Friday, June 4, 2010

Pressure Washer

A pressure washer is a mechanical sprayer that uses high-pressure water to clean and remove mold, grime, dust, mud, and dirt from surfaces and objects such as buildings, vehicles, and concrete road surfaces. Equipment can be rented or bought that produces pressures from 50 bars (750psi) up to 1200 bars (30,000psi) or more.

Just as a garden hose nozzle is used to increase the outflowing dynamic pressure of the liquid, a pressure washer adds its own power to force high-dynamic pressure. Note that the pump does not draw more water from the pipe to which the washer is connected than that source can provide; therefore, the water supply must be adequate for a given machine to be connected to it: its flow must be equal or superior to that of the washer, so that the pump is never starved (which can damage it).

Several different types of nozzles are available, each useful for a particular application. Some nozzles cause the water jet to be ejected in a triangular plane, while others emit a pencil-thin jet of water, which spirals around rapidly. Most nozzles attach directly to the trigger gun.

Some pressure washers, in combination with a particular nozzle, allow detergent to be introduced into the water stream, assisting in the cleaning process. Two types of chemical injectors are available: a low-pressure injector that introduces the chemical after the water leaves the pump (a downstream injector) and a high-pressure injector that introduces the chemical before water enters the pump (an upstream injector).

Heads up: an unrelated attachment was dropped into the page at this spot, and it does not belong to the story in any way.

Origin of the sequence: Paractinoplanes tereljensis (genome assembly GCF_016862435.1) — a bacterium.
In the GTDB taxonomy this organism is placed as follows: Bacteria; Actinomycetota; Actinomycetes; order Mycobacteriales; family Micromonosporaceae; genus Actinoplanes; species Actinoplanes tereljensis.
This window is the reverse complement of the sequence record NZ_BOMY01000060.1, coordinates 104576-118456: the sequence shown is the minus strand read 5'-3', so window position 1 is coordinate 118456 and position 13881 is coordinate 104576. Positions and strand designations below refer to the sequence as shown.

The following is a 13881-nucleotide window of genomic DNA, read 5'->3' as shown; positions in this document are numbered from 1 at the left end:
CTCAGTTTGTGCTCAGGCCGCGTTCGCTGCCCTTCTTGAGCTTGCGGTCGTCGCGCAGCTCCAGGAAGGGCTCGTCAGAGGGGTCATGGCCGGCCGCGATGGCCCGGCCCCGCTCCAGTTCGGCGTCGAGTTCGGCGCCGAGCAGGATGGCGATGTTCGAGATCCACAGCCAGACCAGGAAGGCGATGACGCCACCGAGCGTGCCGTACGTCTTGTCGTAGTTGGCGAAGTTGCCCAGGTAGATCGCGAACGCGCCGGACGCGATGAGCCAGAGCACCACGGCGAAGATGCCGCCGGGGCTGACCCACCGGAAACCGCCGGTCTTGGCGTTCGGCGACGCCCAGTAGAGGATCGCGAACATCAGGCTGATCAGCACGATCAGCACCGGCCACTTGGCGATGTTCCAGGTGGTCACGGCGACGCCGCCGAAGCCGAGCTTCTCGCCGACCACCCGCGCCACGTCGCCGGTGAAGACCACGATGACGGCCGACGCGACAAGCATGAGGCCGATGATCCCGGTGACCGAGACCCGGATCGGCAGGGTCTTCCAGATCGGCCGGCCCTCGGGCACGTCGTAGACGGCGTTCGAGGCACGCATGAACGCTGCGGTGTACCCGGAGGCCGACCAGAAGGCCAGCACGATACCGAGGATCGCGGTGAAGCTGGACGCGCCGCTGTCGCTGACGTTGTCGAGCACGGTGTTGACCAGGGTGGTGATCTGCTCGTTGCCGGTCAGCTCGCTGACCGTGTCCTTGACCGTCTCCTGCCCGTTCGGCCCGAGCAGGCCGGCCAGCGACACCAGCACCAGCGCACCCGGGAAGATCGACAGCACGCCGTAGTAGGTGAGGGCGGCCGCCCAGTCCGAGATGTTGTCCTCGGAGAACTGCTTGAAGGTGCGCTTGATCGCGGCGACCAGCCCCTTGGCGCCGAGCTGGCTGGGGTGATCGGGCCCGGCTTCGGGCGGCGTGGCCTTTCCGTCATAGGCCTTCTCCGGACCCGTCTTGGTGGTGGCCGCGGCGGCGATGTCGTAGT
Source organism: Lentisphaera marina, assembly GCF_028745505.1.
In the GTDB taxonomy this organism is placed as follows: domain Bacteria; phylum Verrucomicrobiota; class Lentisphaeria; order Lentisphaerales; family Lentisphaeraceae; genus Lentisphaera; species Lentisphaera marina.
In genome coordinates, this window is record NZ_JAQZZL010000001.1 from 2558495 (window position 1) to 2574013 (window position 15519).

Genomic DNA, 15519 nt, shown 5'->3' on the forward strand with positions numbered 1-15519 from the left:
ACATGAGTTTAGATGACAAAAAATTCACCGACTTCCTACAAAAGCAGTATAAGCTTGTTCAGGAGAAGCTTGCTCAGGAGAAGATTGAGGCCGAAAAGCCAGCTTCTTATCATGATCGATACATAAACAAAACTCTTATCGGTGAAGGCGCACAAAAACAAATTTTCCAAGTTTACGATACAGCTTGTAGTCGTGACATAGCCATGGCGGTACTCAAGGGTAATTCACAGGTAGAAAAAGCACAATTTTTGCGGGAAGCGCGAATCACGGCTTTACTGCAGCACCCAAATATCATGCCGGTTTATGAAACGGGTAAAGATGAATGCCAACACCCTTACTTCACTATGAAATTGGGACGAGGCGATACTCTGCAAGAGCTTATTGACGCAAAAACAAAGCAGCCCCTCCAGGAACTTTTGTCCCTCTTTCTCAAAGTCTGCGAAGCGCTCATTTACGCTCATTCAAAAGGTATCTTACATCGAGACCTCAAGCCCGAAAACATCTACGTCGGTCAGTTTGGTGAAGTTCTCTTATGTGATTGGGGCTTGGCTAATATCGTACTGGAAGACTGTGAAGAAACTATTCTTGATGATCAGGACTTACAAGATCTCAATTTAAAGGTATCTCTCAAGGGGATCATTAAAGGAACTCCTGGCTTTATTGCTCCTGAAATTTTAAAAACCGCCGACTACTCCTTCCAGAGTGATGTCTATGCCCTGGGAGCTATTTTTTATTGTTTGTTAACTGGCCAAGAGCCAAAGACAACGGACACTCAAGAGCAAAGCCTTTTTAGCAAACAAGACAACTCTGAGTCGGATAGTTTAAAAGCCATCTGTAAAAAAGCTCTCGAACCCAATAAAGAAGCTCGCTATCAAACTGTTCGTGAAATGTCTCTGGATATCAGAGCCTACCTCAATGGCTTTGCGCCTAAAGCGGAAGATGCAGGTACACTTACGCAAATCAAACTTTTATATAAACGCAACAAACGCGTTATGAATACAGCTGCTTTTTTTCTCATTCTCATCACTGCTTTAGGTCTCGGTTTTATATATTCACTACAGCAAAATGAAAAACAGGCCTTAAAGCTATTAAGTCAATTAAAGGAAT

Pressure washers are dangerous tools and should be operated with due regard to safety instructions. The water pressure near the nozzle is powerful enough to strip flesh from bone. Objects in the water supply can be ejected from the nozzle at great velocities. The cleaning process can propel objects from the surface being cleaned, also at great velocities. Pressure washers have a tendency to break up asphalt if aimed directly at it, due to high pressure water entering cracks and voids in the surface.

Most readily available consumer units (commonly found online or at hardware stores) are electric- or gas-powered. The electric ones plug into a normal outlet and use/produce cold water, and typically deliver pressure up to about 2000psi. Gas-powered units can often deliver twice that pressure, though due to the hazardous nature of the gasoline exhaust they are unsuitable for enclosed and/or indoor areas. Some models can generate hot water, which can be ideal for loosening and removing oil and grease.

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